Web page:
Republican Senators are concerned. They're troubled. And they've introduced their game plan for the confirmation hearing of Sonia Sotomayor: she made a speech where she had the gall to say that her background and life experiences have an impact on her thinking. Just as Clarence Thomas did in 1991:
I believe, Senator, that I can make a contribution, that I can bring something different to the Court, that I can walk in the shoes of the people who are affected by what the Court does.
... and Samuel Alito did in 2006
When I get a case about discrimination, I have to think about people in my own family who suffered discrimination because of their ethnic background or because of religion or because of gender. And I do take that into account.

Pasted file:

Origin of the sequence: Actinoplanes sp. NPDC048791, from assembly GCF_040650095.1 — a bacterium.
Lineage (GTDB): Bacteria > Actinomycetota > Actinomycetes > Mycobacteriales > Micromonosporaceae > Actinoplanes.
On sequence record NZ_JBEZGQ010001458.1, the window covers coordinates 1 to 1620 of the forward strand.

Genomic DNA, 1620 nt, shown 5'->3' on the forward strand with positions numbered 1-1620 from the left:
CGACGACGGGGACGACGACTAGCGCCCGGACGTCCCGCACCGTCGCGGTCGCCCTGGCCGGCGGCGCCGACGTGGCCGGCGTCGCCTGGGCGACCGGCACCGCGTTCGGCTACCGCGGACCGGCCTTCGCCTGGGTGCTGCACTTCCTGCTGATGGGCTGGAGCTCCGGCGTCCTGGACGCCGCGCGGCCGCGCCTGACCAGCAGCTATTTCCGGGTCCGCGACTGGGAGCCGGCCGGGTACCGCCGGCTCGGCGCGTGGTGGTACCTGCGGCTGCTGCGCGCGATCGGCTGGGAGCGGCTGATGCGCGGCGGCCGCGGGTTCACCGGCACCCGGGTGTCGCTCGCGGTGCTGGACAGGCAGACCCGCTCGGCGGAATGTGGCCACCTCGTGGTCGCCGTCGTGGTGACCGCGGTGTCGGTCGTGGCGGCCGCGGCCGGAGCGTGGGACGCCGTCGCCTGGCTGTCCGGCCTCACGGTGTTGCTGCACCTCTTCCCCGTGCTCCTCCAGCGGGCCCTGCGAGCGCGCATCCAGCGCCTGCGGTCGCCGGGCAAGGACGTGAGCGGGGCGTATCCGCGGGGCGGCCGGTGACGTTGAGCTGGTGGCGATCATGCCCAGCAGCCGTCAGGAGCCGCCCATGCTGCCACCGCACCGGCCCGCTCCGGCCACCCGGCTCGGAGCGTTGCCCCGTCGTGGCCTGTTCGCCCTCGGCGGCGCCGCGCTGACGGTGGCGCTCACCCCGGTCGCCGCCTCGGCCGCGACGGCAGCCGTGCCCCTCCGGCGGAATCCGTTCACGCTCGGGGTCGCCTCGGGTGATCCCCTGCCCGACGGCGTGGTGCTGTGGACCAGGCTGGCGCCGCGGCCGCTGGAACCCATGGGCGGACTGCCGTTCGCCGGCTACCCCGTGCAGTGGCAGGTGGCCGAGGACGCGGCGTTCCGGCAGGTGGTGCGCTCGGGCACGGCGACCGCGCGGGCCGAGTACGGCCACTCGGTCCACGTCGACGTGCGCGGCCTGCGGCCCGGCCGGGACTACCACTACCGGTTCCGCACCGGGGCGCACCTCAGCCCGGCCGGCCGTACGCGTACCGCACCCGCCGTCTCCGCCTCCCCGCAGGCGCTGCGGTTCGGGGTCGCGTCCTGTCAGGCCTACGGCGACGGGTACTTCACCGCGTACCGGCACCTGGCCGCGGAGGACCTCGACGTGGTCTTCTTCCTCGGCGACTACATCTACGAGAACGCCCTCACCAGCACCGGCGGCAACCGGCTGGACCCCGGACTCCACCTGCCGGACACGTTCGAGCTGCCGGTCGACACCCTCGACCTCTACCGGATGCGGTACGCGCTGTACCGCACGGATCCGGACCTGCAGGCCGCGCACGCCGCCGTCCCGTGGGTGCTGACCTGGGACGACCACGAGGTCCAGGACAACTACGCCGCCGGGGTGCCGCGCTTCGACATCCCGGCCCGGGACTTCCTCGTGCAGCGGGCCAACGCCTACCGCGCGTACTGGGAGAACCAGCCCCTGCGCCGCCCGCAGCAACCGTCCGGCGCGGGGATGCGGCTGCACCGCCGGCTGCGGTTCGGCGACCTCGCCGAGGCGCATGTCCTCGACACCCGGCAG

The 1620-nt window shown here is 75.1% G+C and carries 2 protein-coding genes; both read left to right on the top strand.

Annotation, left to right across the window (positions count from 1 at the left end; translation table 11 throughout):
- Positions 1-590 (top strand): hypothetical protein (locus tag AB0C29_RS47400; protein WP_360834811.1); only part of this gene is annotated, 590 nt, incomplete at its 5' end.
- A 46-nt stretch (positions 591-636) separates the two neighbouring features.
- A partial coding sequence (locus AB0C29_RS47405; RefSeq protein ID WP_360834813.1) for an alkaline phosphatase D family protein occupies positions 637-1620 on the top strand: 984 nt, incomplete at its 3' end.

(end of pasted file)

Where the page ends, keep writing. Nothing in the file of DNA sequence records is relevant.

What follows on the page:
... and just as any thinking person will acknowledge, no matter what their profession.
And while the Republican members of the Senate Judiciary Committee will hammer on the Ricci case, and whine that she wants to take away everyone's guns, judging by the emphasis in lead hit man Jeff Sessions' (R-AL) opening statement:
I will not vote for — no senator should vote for — an individual nominated by any president who is not fully committed to fairness and impartiality towards every person who appears before them ... who believes it is acceptable for a judge to allow their own personal background, gender, prejudices or sympathies to sway their decision in favor of, or against, parties before the court.
... and in the remarks by each ensuing Republican member, the "wise Latina" is what they'll be hanging their hats on over the next few days.
Not that they think they're going to derail her nomination, but what better way to pander to the base than to regurgitate the racists attacks made against Sotomayor for the past seven weeks ... although this time veiled in concerns about "activism" and "empathy."